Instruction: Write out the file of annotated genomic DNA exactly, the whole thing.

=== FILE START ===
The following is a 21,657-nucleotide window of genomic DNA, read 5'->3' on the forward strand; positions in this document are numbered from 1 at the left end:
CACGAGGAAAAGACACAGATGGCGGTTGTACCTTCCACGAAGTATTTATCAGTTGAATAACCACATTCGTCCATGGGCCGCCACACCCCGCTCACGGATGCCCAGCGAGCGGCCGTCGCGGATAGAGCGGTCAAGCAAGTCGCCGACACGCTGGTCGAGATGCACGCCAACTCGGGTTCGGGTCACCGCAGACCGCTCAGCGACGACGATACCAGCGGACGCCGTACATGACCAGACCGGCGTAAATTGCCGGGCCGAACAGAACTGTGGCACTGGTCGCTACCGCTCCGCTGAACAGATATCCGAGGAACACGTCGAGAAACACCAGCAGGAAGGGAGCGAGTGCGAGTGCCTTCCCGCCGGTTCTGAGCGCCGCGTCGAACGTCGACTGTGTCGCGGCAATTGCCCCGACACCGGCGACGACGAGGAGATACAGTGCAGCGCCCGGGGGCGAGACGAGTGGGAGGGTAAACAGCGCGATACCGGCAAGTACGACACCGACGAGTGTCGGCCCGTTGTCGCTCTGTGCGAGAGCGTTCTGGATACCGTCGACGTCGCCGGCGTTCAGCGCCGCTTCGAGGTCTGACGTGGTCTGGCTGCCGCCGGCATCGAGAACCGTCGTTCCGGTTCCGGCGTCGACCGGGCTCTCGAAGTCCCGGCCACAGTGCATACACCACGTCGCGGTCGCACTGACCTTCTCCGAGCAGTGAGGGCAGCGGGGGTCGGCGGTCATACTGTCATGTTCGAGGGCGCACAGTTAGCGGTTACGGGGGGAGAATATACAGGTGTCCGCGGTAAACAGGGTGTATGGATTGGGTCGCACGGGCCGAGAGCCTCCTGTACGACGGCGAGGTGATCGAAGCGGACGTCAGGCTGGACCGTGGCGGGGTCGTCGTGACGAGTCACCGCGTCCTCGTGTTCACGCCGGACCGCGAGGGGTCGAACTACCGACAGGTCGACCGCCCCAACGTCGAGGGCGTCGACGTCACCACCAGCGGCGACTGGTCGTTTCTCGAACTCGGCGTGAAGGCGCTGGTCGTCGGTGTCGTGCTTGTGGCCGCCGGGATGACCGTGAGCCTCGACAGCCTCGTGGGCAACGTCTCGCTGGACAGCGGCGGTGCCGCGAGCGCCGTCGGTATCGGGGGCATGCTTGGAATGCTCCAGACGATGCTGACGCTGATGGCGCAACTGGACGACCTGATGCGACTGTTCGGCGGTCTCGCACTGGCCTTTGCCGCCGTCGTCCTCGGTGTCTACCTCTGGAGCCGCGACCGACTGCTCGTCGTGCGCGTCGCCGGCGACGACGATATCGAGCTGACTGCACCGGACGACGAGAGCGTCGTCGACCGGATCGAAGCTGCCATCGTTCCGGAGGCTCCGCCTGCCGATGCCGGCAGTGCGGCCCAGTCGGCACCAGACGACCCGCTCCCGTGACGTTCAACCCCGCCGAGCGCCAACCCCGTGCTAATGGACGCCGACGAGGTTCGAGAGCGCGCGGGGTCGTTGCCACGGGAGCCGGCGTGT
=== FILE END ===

The following is a 21,657-nucleotide window of genomic DNA, read 5'->3' on the forward strand; positions in this document are numbered from 1 at the left end:
CACGAGGAAAAGACACAGATGGCGGTTGTACCTTCCACGAAGTATTTATCAGTTGAATAACCACATTCGTCCATGGGCCGCCACACCCCGCTCACGGATGCCCAGCGAGCGGCCGTCGCGGATAGAGCGGTCAAGCAAGTCGCCGACACGCTGGTCGAGATGCACGCCAACTCGGGTTCGGGTCACCGCAGACCGCTCAGCGACGACGATACCAGCGGACGCCGTACATGACCAGACCGGCGTAAATTGCCGGGCCGAACAGAACTGTGGCACTGGTCGCTACCGCTCCGCTGAACAGATATCCGAGGAACACGTCGAGAAACACCAGCAGGAAGGGAGCGAGTGCGAGTGCCTTCCCGCCGGTTCTGAGCGCCGCGTCGAACGTCGACTGTGTCGCGGCAATTGCCCCGACACCGGCGACGACGAGGAGATACAGTGCAGCGCCCGGGGGCGAGACGAGTGGGAGGGTAAACAGCGCGATACCGGCAAGTACGACACCGACGAGTGTCGGCCCGTTGTCGCTCTGTGCGAGAGCGTTCTGGATACCGTCGACGTCGCCGGCGTTCAGCGCCGCTTCGAGGTCTGACGTGGTCTGGCTGCCGCCGGCATCGAGAACCGTCGTTCCGGTTCCGGCGTCGACCGGGCTCTCGAAGTCCCGGCCACAGTGCATACACCACGTCGCGGTCGCACTGACCTTCTCCGAGCAGTGAGGGCAGCGGGGGTCGGCGGTCATACTGTCATGTTCGAGGGCGCACAGTTAGCGGTTACGGGGGGAGAATATACAGGTGTCCGCGGTAAACAGGGTGTATGGATTGGGTCGCACGGGCCGAGAGCCTCCTGTACGACGGCGAGGTGATCGAAGCGGACGTCAGGCTGGACCGTGGCGGGGTCGTCGTGACGAGTCACCGCGTCCTCGTGTTCACGCCGGACCGCGAGGGGTCGAACTACCGACAGGTCGACCGCCCCAACGTCGAGGGCGTCGACGTCACCACCAGCGGCGACTGGTCGTTTCTCGAACTCGGCGTGAAGGCGCTGGTCGTCGGTGTCGTGCTTGTGGCCGCCGGGATGACCGTGAGCCTCGACAGCCTCGTGGGCAACGTCTCGCTGGACAGCGGCGGTGCCGCGAGCGCCGTCGGTATCGGGGGCATGCTTGGAATGCTCCAGACGATGCTGACGCTGATGGCGCAACTGGACGACCTGATGCGACTGTTCGGCGGTCTCGCACTGGCCTTTGCCGCCGTCGTCCTCGGTGTCTACCTCTGGAGCCGCGACCGACTGCTCGTCGTGCGCGTCGCCGGCGACGACGATATCGAGCTGACTGCACCGGACGACGAGAGCGTCGTCGACCGGATCGAAGCTGCCATCGTTCCGGAGGCTCCGCCTGCCGATGCCGGCAGTGCGGCCCAGTCGGCACCAGACGACCCGCTCCCGTGACGTTCAACCCCGCCGAGCGCCAACCCCGTGCTAATGGACGCCGACGAGGTTCGAGAGCGCGCGGGGTCGTTGCCACGGGAGCCGGCGTGT